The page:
For a band that regularly plays 250 shows a year, there’s nothing like coming back home.
‘One To Grow On,’ the eighth studio album from Mike and the Moonpies, is a musical homecoming that returns the group to its roots as a workingman’s country band. Layered with Telecaster twang, honky tonk harmonies and lyrics that highlight the Everyman’s struggle to remain optimistic during a 9 to 5 world, this is organic music for dancehalls and car stereos — a soundtrack for the mid-week blues, shot through with weekend energy.
“I wanted to create a record you could crank loudly in your truck on Friday afternoon at quitting time,” says frontman Mike Harmeier, who wrote ‘One To Grow On’ in his backyard studio on the outskirts of Austin. “To do that, I developed a narrative and a central character. It’s a guy who’s working hard to make ends meet, all while living in the moment and hoping to stay appreciative of the things he has. A guy who takes pride in what he does but is still searching for a balance in his life. There are a lot of similarities between him and me.”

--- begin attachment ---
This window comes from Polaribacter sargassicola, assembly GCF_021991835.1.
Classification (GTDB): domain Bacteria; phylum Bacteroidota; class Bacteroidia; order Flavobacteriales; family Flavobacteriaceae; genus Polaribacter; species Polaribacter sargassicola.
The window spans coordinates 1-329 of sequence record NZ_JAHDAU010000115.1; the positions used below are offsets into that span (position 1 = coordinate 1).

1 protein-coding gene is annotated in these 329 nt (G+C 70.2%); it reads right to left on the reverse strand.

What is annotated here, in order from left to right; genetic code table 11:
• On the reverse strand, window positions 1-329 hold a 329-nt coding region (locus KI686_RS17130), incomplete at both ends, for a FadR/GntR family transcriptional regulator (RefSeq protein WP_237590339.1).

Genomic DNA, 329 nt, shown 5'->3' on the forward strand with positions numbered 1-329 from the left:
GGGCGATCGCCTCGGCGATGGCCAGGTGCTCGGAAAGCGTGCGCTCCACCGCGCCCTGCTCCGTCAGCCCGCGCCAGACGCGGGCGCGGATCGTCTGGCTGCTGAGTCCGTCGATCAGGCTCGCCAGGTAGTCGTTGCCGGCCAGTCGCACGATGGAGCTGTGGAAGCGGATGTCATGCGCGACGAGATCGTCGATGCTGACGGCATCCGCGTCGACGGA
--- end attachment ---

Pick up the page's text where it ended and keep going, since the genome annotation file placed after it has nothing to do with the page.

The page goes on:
For more than a decade, Harmeier and his band of hard touring road warriors — pedal steel player Zach Moulton, guitarist Catlin Rutherford, bassist Omar Oyoque and drummer Kyle Ponder — have traveled far beyond their Austin homeland, flying the flag for homegrown Texas music in more than a dozen countries. They’ve become global ambassadors of a blue collar country sound, striking a balance between timeless influences and cool, contemporary appeal. Along the way, they’ve stretched their legs, following the breakthrough success of 2018’s Steak Night at the Prairie Rose with records like 2019’s Cheap Silver & Solid Country Gold (an album inspired by the classic countrypolitan hits of the early 1970s, recorded at Abbey Road Studios with help from the London Symphony Orchestra) and 2020’s Touch of You: The Lost Songs of Gary Stewart (a collection of nine unreleased songs written by the honkytonk hero).